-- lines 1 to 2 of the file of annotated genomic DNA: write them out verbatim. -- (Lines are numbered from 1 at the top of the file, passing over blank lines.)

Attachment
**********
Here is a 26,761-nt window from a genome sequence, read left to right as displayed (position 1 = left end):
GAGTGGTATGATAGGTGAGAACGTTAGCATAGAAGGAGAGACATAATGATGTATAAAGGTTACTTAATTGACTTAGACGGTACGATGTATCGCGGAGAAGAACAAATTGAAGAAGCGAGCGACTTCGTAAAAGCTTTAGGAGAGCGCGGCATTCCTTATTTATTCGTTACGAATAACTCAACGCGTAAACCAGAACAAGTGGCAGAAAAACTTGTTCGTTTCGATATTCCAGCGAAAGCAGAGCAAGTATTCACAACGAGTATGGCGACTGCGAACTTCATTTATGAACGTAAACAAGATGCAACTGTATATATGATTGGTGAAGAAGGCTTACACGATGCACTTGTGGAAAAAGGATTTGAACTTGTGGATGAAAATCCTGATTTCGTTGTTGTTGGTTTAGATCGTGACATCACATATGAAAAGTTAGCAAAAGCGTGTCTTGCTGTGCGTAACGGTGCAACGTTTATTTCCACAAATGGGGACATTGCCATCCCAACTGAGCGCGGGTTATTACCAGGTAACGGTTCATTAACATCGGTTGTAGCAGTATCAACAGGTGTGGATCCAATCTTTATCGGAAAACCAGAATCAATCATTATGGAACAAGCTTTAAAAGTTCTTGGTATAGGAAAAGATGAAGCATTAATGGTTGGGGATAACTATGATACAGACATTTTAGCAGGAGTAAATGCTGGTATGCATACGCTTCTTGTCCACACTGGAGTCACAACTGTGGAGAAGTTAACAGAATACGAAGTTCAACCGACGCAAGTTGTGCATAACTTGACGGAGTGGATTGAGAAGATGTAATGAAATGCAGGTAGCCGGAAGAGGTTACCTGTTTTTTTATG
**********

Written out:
Here is a 26,761-nt window from a genome sequence, read left to right as displayed (position 1 = left end):
GAGTGGTATGATAGGTGAGAACGTTAGCATAGAAGGAGAGACATAATGATGTATAAAGGTTACTTAATTGACTTAGACGGTACGATGTATCGCGGAGAAGAACAAATTGAAGAAGCGAGCGACTTCGTAAAAGCTTTAGGAGAGCGCGGCATTCCTTATTTATTCGTTACGAATAACTCAACGCGTAAACCAGAACAAGTGGCAGAAAAACTTGTTCGTTTCGATATTCCAGCGAAAGCAGAGCAAGTATTCACAACGAGTATGGCGACTGCGAACTTCATTTATGAACGTAAACAAGATGCAACTGTATATATGATTGGTGAAGAAGGCTTACACGATGCACTTGTGGAAAAAGGATTTGAACTTGTGGATGAAAATCCTGATTTCGTTGTTGTTGGTTTAGATCGTGACATCACATATGAAAAGTTAGCAAAAGCGTGTCTTGCTGTGCGTAACGGTGCAACGTTTATTTCCACAAATGGGGACATTGCCATCCCAACTGAGCGCGGGTTATTACCAGGTAACGGTTCATTAACATCGGTTGTAGCAGTATCAACAGGTGTGGATCCAATCTTTATCGGAAAACCAGAATCAATCATTATGGAACAAGCTTTAAAAGTTCTTGGTATAGGAAAAGATGAAGCATTAATGGTTGGGGATAACTATGATACAGACATTTTAGCAGGAGTAAATGCTGGTATGCATACGCTTCTTGTCCACACTGGAGTCACAACTGTGGAGAAGTTAACAGAATACGAAGTTCAACCGACGCAAGTTGTGCATAACTTGACGGAGTGGATTGAGAAGATGTAATGAAATGCAGGTAGCCGGAAGAGGTTACCTGTTTTTTTATG